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Integrity provides thousands of hourly workers, like Plaintiffs, to fill orders, track merchandise, and process returns at Amazon facilities. Other Plaintiffs were directly employed by Amazon. Plaintiffs claim “Amazon.com exercises direct control over the hours and other working conditions,” and sued, concerning a policy that is enforced at all Amazon locations. Plaintiffs and other hourly employees must undergo a security clearance check at the end of each shift and before taking lunch breaks, to deter theft and reduce inventory shrinkage. Plaintiffs allege that the policy "was solely for the benefit of the employers and their customers” and that this process took approximately 25 minutes each day. Because employees were required to “clock out” before the screening, they were not compensated for time spent waiting in line and undergoing the screenings. Plaintiffs alleged violations of the Fair Labor Standards Act, 29 U.S.C. 201 (FLSA) and state labor laws. The district court dismissed. The Sixth Circuit reversed in part. While time spent undergoing mandatory security checks is not compensable under federal law, neither Nevada nor Arizona incorporates the federal Portal-to-Portal Act; the time is compensable under the states' laws, but the Arizona Plaintiffs failed to satisfy Arizona’s “workweek requirement,” by identifying a particular workweek in which, taking the average rate, they received less than the minimum wage per hour. View "Busk v. Integrity Staffing Solutions, Inc." on Justia Law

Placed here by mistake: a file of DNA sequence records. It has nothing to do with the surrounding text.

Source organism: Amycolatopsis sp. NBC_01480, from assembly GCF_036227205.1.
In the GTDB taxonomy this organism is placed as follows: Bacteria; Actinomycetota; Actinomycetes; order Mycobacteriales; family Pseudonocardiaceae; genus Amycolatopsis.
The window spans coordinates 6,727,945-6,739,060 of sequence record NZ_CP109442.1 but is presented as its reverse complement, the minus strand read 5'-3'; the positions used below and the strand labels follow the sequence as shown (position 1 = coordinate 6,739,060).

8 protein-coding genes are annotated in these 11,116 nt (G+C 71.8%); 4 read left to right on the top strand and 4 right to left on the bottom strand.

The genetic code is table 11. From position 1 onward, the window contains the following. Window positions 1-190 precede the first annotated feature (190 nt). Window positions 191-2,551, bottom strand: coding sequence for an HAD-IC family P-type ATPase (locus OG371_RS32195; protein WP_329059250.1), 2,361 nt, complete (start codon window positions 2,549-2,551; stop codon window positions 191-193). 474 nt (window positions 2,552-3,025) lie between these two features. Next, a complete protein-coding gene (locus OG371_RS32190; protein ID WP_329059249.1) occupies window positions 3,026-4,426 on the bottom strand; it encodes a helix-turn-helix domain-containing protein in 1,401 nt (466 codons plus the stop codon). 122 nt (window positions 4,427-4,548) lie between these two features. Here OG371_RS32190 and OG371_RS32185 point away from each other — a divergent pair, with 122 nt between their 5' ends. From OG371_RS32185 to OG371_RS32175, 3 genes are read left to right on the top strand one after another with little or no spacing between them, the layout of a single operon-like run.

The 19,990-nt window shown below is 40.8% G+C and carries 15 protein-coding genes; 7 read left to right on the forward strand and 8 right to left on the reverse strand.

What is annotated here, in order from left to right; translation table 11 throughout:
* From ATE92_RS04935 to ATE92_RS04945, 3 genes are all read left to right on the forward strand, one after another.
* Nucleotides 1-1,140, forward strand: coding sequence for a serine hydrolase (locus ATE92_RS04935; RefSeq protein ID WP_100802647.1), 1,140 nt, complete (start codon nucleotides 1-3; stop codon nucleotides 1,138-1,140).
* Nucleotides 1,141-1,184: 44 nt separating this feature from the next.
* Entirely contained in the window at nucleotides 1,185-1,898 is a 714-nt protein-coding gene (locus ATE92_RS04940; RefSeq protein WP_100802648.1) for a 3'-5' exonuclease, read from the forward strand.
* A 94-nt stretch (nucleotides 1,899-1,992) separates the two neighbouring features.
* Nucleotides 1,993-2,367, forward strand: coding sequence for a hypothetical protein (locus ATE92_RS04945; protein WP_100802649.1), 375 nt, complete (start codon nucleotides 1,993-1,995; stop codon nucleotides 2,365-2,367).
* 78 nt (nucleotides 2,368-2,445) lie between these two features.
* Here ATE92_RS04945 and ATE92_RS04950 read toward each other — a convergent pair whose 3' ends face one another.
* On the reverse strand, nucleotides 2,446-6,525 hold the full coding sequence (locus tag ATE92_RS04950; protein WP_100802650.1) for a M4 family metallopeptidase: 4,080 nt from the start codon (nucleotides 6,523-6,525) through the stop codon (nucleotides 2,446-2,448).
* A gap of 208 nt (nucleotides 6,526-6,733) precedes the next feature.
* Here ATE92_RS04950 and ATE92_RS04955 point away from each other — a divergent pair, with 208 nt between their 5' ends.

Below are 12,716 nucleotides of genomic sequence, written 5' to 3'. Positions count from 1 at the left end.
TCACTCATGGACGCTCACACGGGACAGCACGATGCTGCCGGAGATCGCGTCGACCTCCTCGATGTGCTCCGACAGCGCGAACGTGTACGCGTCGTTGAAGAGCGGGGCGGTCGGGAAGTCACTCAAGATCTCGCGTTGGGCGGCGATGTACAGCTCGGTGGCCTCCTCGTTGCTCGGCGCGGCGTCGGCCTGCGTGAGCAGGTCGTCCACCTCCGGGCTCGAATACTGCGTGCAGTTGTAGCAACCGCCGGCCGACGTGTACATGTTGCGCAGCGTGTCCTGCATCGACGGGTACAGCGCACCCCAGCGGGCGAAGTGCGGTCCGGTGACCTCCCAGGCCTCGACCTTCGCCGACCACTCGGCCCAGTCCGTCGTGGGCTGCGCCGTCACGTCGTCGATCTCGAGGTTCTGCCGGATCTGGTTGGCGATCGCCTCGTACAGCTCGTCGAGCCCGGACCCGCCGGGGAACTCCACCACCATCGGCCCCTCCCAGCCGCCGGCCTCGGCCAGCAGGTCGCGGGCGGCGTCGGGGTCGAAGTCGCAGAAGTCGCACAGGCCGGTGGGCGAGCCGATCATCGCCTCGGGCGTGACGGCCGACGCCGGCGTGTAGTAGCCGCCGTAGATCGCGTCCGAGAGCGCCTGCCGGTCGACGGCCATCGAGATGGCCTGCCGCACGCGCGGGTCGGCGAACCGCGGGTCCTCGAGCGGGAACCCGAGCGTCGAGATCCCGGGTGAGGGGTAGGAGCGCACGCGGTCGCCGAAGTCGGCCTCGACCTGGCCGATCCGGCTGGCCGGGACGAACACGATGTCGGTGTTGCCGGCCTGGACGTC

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Seven Counties, a nonprofit provider of mental health services, attempted to file for Bankruptcy Code Chapter 11 reorganization. For decades, Seven Counties has participated in Kentucky’s public pension plan (KERS). Because the rate set for employer contributions has drastically increased in recent years, Seven Counties sought to reject its relationship with KERS in bankruptcy. The bankruptcy court and the district court both held that Seven Counties is eligible to file under Chapter 11 and that the relationship between Seven Counties and KERS is based on an executory contract that can be rejected. The Sixth Circuit affirmed in part. Seven Counties is only eligible to be a Chapter 11 debtor if it is a “person” under 11 U.S.C. 109(a); a “governmental unit” is generally excluded from the category of “person.” Because the Commonwealth does not exercise the necessary forms of control over Seven Counties for it to be considered an instrumentality of the Commonwealth, Seven Counties is eligible to file. Seven Counties characterized its relationship with KERS as contractual, such that, to the extent it is executory, it may be rejected in bankruptcy, 11 U.S.C. 365. KERS argued the relationship is purely statutory, similar to an assessment, such that it cannot be rejected. The Sixth Circuit certified the question of the nature of the relationship to the Kentucky Supreme Court. View "Kentucky Employees. Retirement System v. Seven Counties.Services, Inc." on Justia Law